Lindsay Stafford Mader, email@example.com
Sudan, Texas — After last week’s vote by the New Mexico Public Regulation Commission, the Tolk coal plant in the Texas Panhandle will close down four years earlier than its previous retirement date. Tolk Station, which is not part of the ERCOT grid and supplies power to customers in Texas and New Mexico, will stop burning coal by 2028 under the agreement – a move that will likely save millions of gallons of groundwater from the Ogallala Aquifer every day. The plant’s owner, Xcel Energy, plans to build a portfolio of replacement resources, which should include low-cost renewable energy to provide affordable, clean power and safe jobs. More and more utilities are moving away from expensive and polluting coal, and Sierra Club’s Environmental Law Program worked for years to help ensure this latest Tolk victory.
“An earlier Tolk retirement will save customers more than $100 million over the next 10 years, clean the air for rural neighbors, reduce climate-warming emissions, and keep precious water in the ground,” said Josh Smith, an attorney with the Sierra Club’s Environmental Law Program. “More than half of Xcel’s power comes from carbon-free sources, and we give it credit for recognizing that Tolk’s path forward was unsustainable. But we’ll also keep pushing the company to build renewable, transmission, and battery resources in the Panhandle and comply with New Mexico’s mandate to become carbon-free by 2045.”
“This agreement is welcome news for the countless lives that will be improved, the communities that will now be safeguarded, and our collective future,” said Sierra Club Executive Director Ben Jealous. “The only way to ensure a livable future is by rapidly moving off of coal and investing in cheap and readily available clean energy. Xcel cannot and should not waste this opportunity to grow its clean energy portfolio and the good jobs that come with it.”
The Tolk coal plant is in Sudan, about one hour northwest of Lubbock. It is regulated by both Texas and New Mexico's utility oversight agencies because it provides power to both states. The New Mexico Public Regulation Commission voted Oct. 19 to approve a rate case settlement agreement that, among other things, requires Xcel (called Southwestern Public Service Company or SPS in New Mexico and Texas) to retire Tolk by the end of 2028 and limits the plant to operate in its remaining years only when it is economically beneficial for customers. The early retirement marks the 373rd coal plant retired since the start of the Sierra Club's Beyond Coal campaign.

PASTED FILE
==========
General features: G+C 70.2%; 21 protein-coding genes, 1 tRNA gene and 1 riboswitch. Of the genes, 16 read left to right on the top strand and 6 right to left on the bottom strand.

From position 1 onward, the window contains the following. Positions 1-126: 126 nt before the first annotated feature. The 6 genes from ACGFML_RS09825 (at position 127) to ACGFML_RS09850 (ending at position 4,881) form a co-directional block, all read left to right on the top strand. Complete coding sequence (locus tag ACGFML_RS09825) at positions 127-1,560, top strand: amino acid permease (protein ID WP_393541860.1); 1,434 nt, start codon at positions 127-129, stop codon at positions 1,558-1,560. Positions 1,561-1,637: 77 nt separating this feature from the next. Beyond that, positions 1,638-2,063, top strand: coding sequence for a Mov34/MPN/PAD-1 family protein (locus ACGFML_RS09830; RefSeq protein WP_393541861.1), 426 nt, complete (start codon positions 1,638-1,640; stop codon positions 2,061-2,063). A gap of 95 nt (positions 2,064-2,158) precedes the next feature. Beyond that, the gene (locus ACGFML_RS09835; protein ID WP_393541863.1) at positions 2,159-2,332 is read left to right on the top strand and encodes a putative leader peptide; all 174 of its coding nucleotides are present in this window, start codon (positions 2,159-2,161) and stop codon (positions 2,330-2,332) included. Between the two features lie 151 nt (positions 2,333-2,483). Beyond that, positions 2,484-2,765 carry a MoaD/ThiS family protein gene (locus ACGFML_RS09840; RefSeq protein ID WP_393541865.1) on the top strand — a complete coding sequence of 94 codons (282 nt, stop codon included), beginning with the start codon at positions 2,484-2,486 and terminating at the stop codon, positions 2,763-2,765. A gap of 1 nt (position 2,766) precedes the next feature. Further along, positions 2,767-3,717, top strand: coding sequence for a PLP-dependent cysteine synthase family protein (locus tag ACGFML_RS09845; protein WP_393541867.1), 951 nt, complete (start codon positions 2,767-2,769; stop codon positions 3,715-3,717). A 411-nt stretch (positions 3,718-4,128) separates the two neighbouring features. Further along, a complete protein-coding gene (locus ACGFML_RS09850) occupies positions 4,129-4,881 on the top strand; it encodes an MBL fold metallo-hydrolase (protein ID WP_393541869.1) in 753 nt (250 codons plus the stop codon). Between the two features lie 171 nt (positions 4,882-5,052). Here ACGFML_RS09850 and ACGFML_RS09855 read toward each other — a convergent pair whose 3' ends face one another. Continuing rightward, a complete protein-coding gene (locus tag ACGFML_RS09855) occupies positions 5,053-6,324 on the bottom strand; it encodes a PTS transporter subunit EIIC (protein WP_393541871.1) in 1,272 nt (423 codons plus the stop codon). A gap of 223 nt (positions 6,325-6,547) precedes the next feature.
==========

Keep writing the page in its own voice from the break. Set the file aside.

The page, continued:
Because Tolk withdraws so much water from the rapidly depleting Ogallala Aquifer to cool its coal-burning boilers, a speedier retirement, limits on the plant’s operations, and recent energy market trends should result in that water being saved for drinking, raising livestock, and growing food. The importance of this for Texans in the Panhandle cannot be overstated. A recent Moody’s Investors Service report pointed out that thermal electric power generation “is the largest U.S. consumer of freshwater,” and ranked Xcel as the No. 2 utility in the West and Southwest “most exposed to an increased risk” due to its stressed water resources. The report cited Tolk as a major contributor to this risk.
“In a state where heat waves, drought, and high electricity bills are changing daily life as we know it, the transition away from coal just makes sense,” said Nova Jones, field organizer for the Sierra Club. “An earlier retirement and decreased operations of the Tolk coal units are vital for energy economics – coal has long been the most expensive way to produce energy. But even more so, this settlement reflects a step toward greater environmental justice in the entire region, an effort that touches on air pollution and also the sustainability of the water resources people depend on to live.”
Additional benefits of closing Tolk earlier include fewer trips by open-air railcars hauling coal from Wyoming to the plant in Texas, a harmful part of the mine-to-plant life cycle where coal dust and particles fall into rivers, streams, and lakes and dust pollutes the air for people living near the tracks. And it will irrefutably clean the air: In 2022, Tolk released 2.9 million tons of climate-warming carbon dioxide emissions, 5 million pounds of toxic nitrogen oxide pollution, and 17.3 million pounds of sickening sulfur dioxide emissions. A 2023 Sierra Club report found that the plant is associated with 17 premature deaths every year, most of which are in the surrounding rural counties. Many of coal’s negative health impacts can be reversed immediately after a plant’s closure, according to a New York University study.
Back in 2020, an agreement between Xcel and the Sierra Club secured an initial retirement for Tolk no later than 2032. Part of that settlement required the company to do a thorough study into retiring Tolk even earlier, based on the plant’s costliness and the aquifer’s depletion. After conducting the analysis, the company proposed retiring the plant in 2028, and the recent order from the New Mexico commission requires Xcel to now follow through on that earlier retirement. Xcel is currently going through settlement negotiations with parties in a separate Texas proceeding on how to recapture its investment, which will be decided, likely this fall, by the Texas Public Utility Commission.
About the Sierra Club
The Sierra Club is America’s largest and most influential grassroots environmental organization, with millions of members and supporters. In addition to protecting every person's right to get outdoors and access the healing power of nature, the Sierra Club works to promote clean energy, safeguard the health of our communities, protect wildlife, and preserve our remaining wild places through grassroots activism, public education, lobbying, and legal action. For more information, visit www.sierraclub.org.